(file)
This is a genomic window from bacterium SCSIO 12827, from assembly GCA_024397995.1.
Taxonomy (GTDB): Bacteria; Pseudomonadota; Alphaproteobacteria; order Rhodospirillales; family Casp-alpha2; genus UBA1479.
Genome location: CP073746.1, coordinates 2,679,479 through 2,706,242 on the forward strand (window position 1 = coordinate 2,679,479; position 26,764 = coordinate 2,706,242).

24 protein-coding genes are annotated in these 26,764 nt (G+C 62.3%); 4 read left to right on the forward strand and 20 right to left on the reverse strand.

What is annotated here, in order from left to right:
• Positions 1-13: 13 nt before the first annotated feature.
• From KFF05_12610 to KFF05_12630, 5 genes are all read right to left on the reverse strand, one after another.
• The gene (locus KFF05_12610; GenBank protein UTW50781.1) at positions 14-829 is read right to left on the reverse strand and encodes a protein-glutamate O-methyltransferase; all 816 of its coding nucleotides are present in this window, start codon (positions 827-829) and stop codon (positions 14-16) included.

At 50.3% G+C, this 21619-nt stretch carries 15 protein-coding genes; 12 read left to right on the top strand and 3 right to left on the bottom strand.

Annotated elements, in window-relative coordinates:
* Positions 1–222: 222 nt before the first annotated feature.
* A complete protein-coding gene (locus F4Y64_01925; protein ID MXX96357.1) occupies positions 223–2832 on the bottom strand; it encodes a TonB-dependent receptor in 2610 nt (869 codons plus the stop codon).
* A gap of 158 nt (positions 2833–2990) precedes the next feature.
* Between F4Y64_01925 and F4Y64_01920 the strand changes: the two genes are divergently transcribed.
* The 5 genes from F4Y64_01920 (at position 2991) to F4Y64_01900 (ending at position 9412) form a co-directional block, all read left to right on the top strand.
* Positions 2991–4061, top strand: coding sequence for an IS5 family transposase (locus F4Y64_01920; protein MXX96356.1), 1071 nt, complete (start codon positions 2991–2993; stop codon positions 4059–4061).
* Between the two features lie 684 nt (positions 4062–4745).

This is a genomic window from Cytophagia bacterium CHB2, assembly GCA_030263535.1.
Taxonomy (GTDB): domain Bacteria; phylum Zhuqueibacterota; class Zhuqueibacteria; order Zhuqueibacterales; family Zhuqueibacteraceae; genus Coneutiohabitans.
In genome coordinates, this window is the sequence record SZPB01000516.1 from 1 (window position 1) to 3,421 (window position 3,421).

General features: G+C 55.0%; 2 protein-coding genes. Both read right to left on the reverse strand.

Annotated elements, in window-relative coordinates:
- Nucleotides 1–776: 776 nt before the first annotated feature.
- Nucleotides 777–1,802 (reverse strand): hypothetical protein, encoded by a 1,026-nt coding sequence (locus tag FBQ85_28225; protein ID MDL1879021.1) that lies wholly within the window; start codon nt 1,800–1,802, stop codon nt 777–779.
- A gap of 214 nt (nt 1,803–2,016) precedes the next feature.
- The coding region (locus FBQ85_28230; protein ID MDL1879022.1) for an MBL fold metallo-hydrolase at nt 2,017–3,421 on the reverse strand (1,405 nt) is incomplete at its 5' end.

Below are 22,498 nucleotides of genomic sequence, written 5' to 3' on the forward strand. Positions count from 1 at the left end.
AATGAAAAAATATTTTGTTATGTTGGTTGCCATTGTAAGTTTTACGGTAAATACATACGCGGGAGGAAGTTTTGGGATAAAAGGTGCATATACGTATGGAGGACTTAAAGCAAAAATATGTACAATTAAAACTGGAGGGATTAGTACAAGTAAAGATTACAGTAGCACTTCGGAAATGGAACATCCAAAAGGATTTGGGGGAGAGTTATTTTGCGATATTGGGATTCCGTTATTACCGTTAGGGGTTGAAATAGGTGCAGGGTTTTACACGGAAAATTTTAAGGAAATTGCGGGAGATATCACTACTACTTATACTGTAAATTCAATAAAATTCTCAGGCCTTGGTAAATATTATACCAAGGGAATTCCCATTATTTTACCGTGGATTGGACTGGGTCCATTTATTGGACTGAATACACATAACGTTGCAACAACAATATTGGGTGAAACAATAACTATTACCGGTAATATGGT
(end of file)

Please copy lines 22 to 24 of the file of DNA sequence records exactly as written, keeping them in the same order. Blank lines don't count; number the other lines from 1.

Annotated elements, in window-relative coordinates:
- Nucleotides 1–776: 776 nt before the first annotated feature.
- Nucleotides 777–1,802 (reverse strand): hypothetical protein, encoded by a 1,026-nt coding sequence (locus tag FBQ85_28225; protein ID MDL1879021.1) that lies wholly within the window; start codon nt 1,800–1,802, stop codon nt 777–779.